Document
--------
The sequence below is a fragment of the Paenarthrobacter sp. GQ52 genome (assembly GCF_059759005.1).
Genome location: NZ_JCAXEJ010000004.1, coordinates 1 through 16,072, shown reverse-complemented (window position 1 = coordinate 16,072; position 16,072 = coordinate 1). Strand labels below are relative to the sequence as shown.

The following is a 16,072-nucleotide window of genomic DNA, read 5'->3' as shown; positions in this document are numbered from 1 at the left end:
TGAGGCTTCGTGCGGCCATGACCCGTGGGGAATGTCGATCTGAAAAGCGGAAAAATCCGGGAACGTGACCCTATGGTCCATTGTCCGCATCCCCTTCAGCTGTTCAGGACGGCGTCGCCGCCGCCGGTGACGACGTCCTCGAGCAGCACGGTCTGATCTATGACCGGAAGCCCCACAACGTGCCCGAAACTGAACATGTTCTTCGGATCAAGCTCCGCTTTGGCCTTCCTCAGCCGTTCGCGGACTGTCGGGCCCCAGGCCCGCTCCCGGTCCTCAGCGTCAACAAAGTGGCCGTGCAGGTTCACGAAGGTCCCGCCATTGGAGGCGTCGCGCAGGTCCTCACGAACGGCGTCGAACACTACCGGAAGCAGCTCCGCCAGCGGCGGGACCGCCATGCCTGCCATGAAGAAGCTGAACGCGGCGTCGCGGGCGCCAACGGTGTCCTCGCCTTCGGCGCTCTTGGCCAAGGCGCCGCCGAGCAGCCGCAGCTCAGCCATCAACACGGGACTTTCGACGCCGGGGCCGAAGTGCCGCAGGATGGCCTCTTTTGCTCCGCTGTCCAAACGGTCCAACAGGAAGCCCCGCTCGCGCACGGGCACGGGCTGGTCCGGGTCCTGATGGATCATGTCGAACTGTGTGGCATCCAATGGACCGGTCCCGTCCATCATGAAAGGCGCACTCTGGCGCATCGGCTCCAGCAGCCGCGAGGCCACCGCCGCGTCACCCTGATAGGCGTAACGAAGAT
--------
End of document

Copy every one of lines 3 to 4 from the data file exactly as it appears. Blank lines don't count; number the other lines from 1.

The following is a 16,072-nucleotide window of genomic DNA, read 5'->3' as shown; positions in this document are numbered from 1 at the left end:
TGAGGCTTCGTGCGGCCATGACCCGTGGGGAATGTCGATCTGAAAAGCGGAAAAATCCGGGAACGTGACCCTATGGTCCATTGTCCGCATCCCCTTCAGCTGTTCAGGACGGCGTCGCCGCCGCCGGTGACGACGTCCTCGAGCAGCACGGTCTGATCTATGACCGGAAGCCCCACAACGTGCCCGAAACTGAACATGTTCTTCGGATCAAGCTCCGCTTTGGCCTTCCTCAGCCGTTCGCGGACTGTCGGGCCCCAGGCCCGCTCCCGGTCCTCAGCGTCAACAAAGTGGCCGTGCAGGTTCACGAAGGTCCCGCCATTGGAGGCGTCGCGCAGGTCCTCACGAACGGCGTCGAACACTACCGGAAGCAGCTCCGCCAGCGGCGGGACCGCCATGCCTGCCATGAAGAAGCTGAACGCGGCGTCGCGGGCGCCAACGGTGTCCTCGCCTTCGGCGCTCTTGGCCAAGGCGCCGCCGAGCAGCCGCAGCTCAGCCATCAACACGGGACTTTCGACGCCGGGGCCGAAGTGCCGCAGGATGGCCTCTTTTGCTCCGCTGTCCAAACGGTCCAACAGGAAGCCCCGCTCGCGCACGGGCACGGGCTGGTCCGGGTCCTGATGGATCATGTCGAACTGTGTGGCATCCAATGGACCGGTCCCGTCCATCATGAAAGGCGCACTCTGGCGCATCGGCTCCAGCAGCCGCGAGGCCACCGCCGCGTCACCCTGATAGGCGTAACGAAGAT